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Conference Archive > 2013 Conference - Do More with Less
Author : Joseph Otero
Description : The Value Methodology is employed to solve different kinds of problems of varying levels of difficulty, so the tools employed and the associated rigor should match the problem. The tools and rigor of the Value Methodology should fit the problem or opportunity. For example, a three-day VE event with cursory style tools may be perfect for conceptual design work whereas a set of multiple six-day VE events employing tools that demand rigor may be needed for addressing final design challenges. This presentation makes general recommendations about what tools in the value methodology to employ in specific circumstances.
Author : Tammy Dow
Description : Case study of a value study focusing on staging of a high level bridge, new technology, and working with local indigeneous stakeholders in the workshop.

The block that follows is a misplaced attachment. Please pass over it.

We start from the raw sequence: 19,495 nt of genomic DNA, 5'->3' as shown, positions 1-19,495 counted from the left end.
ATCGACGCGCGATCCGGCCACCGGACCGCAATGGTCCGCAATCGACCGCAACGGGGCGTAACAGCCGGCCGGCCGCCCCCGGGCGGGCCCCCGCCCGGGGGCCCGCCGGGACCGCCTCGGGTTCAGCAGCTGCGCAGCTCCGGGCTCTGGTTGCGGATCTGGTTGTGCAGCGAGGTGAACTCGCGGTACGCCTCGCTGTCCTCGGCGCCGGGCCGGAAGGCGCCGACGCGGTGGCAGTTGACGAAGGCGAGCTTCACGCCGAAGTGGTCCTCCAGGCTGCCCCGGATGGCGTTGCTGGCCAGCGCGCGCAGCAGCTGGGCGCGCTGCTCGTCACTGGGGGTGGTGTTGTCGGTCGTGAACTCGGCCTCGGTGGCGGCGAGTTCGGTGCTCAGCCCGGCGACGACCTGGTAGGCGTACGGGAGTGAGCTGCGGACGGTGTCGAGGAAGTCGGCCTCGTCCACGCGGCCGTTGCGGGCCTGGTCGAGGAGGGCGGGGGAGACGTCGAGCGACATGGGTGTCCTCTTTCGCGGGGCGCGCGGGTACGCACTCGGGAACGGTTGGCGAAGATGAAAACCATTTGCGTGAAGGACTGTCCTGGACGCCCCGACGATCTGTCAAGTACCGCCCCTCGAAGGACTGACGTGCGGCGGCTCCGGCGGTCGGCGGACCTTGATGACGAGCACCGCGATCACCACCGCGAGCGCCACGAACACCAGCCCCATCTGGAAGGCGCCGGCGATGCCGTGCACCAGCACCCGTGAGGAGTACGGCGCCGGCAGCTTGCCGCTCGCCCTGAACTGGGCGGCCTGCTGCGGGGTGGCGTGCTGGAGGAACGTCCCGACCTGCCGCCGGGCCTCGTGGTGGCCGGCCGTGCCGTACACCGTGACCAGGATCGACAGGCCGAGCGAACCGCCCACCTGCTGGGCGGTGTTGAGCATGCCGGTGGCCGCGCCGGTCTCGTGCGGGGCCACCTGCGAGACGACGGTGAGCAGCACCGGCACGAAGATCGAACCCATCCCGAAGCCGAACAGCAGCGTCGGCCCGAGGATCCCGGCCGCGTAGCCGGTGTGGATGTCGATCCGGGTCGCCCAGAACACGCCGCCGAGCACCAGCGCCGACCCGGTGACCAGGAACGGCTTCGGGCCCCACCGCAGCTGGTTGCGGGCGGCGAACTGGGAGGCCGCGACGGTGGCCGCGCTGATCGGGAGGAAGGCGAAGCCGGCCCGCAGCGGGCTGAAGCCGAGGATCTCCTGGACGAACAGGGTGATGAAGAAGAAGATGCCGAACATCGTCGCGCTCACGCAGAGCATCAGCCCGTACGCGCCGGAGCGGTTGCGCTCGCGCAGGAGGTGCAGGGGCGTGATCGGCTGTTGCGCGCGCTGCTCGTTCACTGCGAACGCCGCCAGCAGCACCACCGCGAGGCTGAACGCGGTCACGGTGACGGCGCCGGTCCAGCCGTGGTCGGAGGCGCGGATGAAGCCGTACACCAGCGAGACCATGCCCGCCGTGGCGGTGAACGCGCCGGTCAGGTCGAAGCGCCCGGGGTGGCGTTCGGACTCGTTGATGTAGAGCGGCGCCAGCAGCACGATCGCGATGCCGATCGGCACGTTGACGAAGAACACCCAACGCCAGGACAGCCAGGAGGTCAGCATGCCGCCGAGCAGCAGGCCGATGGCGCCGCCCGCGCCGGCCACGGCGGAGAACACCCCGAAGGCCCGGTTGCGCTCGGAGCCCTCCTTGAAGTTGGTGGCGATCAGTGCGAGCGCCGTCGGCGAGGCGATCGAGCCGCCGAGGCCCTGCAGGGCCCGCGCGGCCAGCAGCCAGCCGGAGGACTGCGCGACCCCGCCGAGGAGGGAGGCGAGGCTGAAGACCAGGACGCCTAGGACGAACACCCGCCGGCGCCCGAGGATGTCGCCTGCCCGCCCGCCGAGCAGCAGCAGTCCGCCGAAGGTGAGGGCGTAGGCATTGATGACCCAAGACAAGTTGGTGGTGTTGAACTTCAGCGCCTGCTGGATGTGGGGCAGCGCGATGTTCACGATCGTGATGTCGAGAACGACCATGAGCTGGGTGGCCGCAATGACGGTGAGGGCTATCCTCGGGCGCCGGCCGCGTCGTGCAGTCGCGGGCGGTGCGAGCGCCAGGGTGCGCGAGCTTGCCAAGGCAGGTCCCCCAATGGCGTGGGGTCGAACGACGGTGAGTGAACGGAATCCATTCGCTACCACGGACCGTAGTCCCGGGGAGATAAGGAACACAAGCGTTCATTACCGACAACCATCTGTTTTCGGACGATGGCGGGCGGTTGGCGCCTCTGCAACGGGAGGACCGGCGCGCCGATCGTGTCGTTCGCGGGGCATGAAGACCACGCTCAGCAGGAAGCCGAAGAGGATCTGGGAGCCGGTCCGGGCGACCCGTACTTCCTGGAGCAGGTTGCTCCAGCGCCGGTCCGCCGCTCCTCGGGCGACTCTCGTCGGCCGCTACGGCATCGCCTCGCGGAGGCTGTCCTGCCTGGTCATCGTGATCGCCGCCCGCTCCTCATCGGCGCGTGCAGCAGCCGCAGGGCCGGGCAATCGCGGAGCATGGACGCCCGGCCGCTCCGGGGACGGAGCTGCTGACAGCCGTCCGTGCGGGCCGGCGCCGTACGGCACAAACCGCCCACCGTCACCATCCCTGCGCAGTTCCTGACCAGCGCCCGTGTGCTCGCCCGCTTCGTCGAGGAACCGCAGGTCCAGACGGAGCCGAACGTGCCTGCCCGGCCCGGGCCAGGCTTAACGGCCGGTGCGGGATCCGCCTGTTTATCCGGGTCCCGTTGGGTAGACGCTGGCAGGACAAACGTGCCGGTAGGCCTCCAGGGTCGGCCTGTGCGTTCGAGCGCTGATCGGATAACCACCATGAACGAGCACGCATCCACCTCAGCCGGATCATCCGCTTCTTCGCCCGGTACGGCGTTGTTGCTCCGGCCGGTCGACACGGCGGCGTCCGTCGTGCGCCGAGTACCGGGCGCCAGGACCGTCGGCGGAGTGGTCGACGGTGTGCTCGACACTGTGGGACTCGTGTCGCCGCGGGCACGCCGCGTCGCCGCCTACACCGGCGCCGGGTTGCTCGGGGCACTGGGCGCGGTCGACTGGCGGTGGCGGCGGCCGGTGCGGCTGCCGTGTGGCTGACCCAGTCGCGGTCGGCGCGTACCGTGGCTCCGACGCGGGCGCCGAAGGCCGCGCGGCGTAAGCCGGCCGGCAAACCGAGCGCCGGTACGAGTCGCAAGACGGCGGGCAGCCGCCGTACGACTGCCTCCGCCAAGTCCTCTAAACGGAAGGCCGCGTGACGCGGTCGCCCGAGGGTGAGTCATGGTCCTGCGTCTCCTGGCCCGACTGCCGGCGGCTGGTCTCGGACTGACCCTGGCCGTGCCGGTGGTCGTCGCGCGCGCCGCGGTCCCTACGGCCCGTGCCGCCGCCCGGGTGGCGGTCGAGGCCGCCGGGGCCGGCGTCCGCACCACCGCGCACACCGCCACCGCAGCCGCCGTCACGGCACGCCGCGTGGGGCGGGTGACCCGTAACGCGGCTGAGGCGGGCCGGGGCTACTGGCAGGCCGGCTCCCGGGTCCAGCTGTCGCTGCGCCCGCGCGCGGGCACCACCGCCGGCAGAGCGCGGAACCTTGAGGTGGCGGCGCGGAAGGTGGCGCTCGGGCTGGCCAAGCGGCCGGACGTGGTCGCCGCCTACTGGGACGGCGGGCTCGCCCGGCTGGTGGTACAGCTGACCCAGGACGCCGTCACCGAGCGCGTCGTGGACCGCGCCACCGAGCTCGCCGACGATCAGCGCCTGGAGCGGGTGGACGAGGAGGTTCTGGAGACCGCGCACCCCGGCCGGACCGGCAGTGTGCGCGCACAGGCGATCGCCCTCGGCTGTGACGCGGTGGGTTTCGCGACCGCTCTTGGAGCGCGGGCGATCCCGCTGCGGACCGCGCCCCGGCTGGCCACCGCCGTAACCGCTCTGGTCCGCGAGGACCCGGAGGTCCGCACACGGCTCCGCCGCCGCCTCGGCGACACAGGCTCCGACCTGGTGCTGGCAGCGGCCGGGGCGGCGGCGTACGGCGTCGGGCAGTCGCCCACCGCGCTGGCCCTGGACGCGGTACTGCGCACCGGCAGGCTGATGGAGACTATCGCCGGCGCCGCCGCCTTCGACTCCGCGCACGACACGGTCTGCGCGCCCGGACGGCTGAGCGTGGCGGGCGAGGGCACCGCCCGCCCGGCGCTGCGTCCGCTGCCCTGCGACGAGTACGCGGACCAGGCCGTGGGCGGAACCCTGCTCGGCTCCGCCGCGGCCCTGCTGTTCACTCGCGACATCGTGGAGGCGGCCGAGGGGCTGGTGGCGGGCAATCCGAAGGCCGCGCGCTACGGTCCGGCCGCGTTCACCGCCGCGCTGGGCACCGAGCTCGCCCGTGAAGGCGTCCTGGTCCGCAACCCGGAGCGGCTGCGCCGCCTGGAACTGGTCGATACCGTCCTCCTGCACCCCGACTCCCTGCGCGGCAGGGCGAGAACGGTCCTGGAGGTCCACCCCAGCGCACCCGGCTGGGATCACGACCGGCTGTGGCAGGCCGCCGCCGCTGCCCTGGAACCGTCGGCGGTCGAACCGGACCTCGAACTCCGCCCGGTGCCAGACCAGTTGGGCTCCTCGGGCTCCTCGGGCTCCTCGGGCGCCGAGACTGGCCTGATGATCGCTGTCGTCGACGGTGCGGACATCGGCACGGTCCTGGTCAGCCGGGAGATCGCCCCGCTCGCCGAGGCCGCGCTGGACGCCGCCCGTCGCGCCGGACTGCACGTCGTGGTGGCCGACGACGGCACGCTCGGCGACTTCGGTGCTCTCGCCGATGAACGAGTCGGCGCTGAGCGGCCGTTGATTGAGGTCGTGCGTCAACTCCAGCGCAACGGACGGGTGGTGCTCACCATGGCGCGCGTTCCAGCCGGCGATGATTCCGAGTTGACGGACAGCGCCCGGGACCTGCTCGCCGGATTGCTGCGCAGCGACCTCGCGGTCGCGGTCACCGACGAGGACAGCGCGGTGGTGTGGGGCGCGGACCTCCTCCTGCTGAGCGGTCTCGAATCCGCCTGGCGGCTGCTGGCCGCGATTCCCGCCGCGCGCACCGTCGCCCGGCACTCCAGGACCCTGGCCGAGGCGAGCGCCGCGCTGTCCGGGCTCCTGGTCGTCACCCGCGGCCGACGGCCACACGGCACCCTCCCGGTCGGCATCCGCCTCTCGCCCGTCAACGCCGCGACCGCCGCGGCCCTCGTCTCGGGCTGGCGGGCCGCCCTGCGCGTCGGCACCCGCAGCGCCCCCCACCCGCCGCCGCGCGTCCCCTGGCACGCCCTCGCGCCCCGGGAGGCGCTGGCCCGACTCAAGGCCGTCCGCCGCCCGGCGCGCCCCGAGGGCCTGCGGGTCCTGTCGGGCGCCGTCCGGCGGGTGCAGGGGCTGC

Author : Gregory Brink
Description : This paper explores challenges associated with estimation of projects when limited scope definition exists and how costs evolve over a project’s lifecycle. As a solution this paper will discuss the use of risk-based cost estimating that incorporates facets of uncertainty that explain why a deterministic number can be evil in the sense that such estimates often deceive project owners and project development teams by setting false expectations. Alternatively, this paper integrates Value Engineering principles through the use of value-driven, function based estimating that improves Decision Analysis, Project Delivery, and provides innovative ways to incorporate risk-based range estimating into considerations of project costs throughout the delivery lifecycle. This particular estimating technique can also be applied directly to VE studies when developing alternative concepts and risk response strategies. The attendees of this presentation will learn benefits of risk-based range estimating and how such techniques can be used to effectively communicate with program and project stakeholders.
Author : Stuart Sokoloff
Description : A Forensic Evaluation of recent Construction Failures with a retrospective of how a Value/Risk review might have avoided the calamity which could result in property damage, injury or death. Numerous examples will be presented addressing: route cause of the event, how it might have been avoided, and liability for the occurrence.
Author : James Bolton
Description :